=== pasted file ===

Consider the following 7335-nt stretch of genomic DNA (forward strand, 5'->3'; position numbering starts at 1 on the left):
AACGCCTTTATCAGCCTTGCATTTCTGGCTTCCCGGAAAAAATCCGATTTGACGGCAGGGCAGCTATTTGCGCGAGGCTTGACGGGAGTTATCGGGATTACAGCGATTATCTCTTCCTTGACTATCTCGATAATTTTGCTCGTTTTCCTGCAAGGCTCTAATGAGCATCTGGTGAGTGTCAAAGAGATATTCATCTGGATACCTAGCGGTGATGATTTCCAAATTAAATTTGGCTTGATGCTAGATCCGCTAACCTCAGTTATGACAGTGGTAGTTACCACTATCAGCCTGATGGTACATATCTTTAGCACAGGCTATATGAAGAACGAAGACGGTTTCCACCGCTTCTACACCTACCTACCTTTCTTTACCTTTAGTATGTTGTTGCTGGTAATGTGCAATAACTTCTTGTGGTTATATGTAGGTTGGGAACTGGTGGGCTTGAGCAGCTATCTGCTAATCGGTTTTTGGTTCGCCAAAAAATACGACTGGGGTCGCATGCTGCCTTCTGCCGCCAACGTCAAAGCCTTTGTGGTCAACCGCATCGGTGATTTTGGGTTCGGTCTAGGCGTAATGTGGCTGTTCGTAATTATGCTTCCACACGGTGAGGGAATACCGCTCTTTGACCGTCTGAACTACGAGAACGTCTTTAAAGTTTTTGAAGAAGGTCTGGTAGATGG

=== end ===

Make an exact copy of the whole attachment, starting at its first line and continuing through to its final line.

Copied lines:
Consider the following 7335-nt stretch of genomic DNA (forward strand, 5'->3'; position numbering starts at 1 on the left):
AACGCCTTTATCAGCCTTGCATTTCTGGCTTCCCGGAAAAAATCCGATTTGACGGCAGGGCAGCTATTTGCGCGAGGCTTGACGGGAGTTATCGGGATTACAGCGATTATCTCTTCCTTGACTATCTCGATAATTTTGCTCGTTTTCCTGCAAGGCTCTAATGAGCATCTGGTGAGTGTCAAAGAGATATTCATCTGGATACCTAGCGGTGATGATTTCCAAATTAAATTTGGCTTGATGCTAGATCCGCTAACCTCAGTTATGACAGTGGTAGTTACCACTATCAGCCTGATGGTACATATCTTTAGCACAGGCTATATGAAGAACGAAGACGGTTTCCACCGCTTCTACACCTACCTACCTTTCTTTACCTTTAGTATGTTGTTGCTGGTAATGTGCAATAACTTCTTGTGGTTATATGTAGGTTGGGAACTGGTGGGCTTGAGCAGCTATCTGCTAATCGGTTTTTGGTTCGCCAAAAAATACGACTGGGGTCGCATGCTGCCTTCTGCCGCCAACGTCAAAGCCTTTGTGGTCAACCGCATCGGTGATTTTGGGTTCGGTCTAGGCGTAATGTGGCTGTTCGTAATTATGCTTCCACACGGTGAGGGAATACCGCTCTTTGACCGTCTGAACTACGAGAACGTCTTTAAAGTTTTTGAAGAAGGTCTGGTAGATGG